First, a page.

It’s nice that the organizer of this weekend’s Jamboree in the Woods was taking precautions in light of the threat of the novel coronavirus, but that didnt’ make attending it wise. Fortunately, a court finally forced the issue.
Promoter Ronald Grottanelli insisted the show would go on, regardless of the risk of infection, illness or death. Grottanelli didn’t care that Gov. Andrew M. Cuomo’s executive order forbade it. He didn’t care that the state Department of Health had issued a cease-and-desist order. He didn’t even care that a State Supreme Court Justice issued a temporary restraining order blocking the event in Springville. Like a kamikaze pilot, he was determined.
Eventually, the court prevailed and State Police blocked access on Friday to those heading there. This was a relief. New York has done well in controlling the virus, largely because most people took the threat more seriously than Grottanelli appeared to.
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It’s a good question that April Baskin asked this week. The chairwoman of the Erie County Legislature wanted to know: “Who precisely is running the Sheriff’s Office this week while all management is ‘out of the office?’ ”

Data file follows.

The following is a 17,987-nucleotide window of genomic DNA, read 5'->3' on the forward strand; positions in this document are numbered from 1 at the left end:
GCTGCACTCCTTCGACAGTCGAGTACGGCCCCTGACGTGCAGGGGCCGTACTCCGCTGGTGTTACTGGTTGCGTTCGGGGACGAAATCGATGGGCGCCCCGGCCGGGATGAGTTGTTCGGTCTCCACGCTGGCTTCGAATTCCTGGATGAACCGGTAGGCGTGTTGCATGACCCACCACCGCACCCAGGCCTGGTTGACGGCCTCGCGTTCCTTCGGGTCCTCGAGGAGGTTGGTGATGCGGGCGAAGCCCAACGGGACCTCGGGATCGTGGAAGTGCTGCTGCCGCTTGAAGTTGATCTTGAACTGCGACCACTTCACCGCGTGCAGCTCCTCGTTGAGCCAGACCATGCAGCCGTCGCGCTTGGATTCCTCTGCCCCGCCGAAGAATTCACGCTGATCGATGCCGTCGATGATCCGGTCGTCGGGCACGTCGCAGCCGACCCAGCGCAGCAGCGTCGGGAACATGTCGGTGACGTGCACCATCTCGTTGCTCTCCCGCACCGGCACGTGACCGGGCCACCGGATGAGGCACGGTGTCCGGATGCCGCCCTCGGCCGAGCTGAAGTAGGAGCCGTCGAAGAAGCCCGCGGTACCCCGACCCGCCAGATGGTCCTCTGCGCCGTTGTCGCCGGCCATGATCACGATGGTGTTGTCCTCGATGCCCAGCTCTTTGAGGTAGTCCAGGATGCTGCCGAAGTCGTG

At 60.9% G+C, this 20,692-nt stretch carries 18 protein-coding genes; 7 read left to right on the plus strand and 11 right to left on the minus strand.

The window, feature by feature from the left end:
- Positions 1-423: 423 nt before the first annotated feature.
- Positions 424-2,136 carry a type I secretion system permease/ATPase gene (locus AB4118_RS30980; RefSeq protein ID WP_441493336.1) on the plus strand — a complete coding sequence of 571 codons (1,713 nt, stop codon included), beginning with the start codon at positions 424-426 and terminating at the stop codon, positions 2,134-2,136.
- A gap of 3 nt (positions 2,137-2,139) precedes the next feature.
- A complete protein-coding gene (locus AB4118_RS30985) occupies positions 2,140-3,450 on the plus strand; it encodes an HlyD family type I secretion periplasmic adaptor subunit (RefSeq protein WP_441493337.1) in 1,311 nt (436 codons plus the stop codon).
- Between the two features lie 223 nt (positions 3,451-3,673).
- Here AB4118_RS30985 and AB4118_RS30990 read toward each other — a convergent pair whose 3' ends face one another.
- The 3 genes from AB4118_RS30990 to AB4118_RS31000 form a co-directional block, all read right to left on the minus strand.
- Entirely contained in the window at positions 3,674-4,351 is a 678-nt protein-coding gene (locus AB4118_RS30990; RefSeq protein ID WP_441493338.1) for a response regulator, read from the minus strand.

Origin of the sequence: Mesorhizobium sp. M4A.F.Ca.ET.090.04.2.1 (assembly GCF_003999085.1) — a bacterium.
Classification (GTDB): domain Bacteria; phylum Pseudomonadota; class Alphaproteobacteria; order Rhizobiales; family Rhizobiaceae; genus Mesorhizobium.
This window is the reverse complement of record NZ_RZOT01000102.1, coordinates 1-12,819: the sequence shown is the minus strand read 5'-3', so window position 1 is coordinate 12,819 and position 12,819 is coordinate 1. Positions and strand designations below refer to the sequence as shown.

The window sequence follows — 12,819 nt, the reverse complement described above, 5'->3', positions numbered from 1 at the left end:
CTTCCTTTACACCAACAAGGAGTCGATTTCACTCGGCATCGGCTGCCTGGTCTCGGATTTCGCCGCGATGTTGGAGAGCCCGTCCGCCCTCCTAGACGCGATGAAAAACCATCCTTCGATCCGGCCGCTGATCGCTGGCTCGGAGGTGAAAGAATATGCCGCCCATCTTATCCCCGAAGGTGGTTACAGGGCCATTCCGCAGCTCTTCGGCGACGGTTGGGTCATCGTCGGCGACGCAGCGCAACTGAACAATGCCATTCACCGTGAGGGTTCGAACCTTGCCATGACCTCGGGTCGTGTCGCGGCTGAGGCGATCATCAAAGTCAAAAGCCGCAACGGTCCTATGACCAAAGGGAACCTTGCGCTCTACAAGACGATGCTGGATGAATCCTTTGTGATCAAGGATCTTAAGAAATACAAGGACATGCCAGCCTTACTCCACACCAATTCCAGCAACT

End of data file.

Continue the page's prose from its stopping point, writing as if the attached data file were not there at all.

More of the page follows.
No one was available to answer the Legislature’s questions about manpower costs in the Sheriff’s Office, which has claimed more Covid-19-related overtime than any other Erie County department or office, including the Health Department. It’s an issue of some significance to taxpayers.
But between a retirement and other issues, none of the people legislators wanted to hear from were available. Perhaps it’s just one of those things, but the Sheriff’s Office has been plagued by mismanagement under Sheriff Timothy B. Howard. It’s hard not to wonder if this is another example.
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She is a heroine for the age of robocalls. If they built a statue in her honor, no one would ever want to tear it down.
In the Wyoming County Town of Arcade, Kimberly Salerno was bombarded with 465 robocalls from Credit One, a Nevada bank to which Salerno and her boyfriend were in debt. But U.S. District Judge John L. Sinatra turned the tables, ordering the bank to pay her $232,500 for violations of federal Telephone Consumer Protection Act.
“That’s $500 for each robocall that was made to Kim Salerno without her consent,” Salerno’s attorney, Kenneth R. Hiller, said. It’s also poetry.
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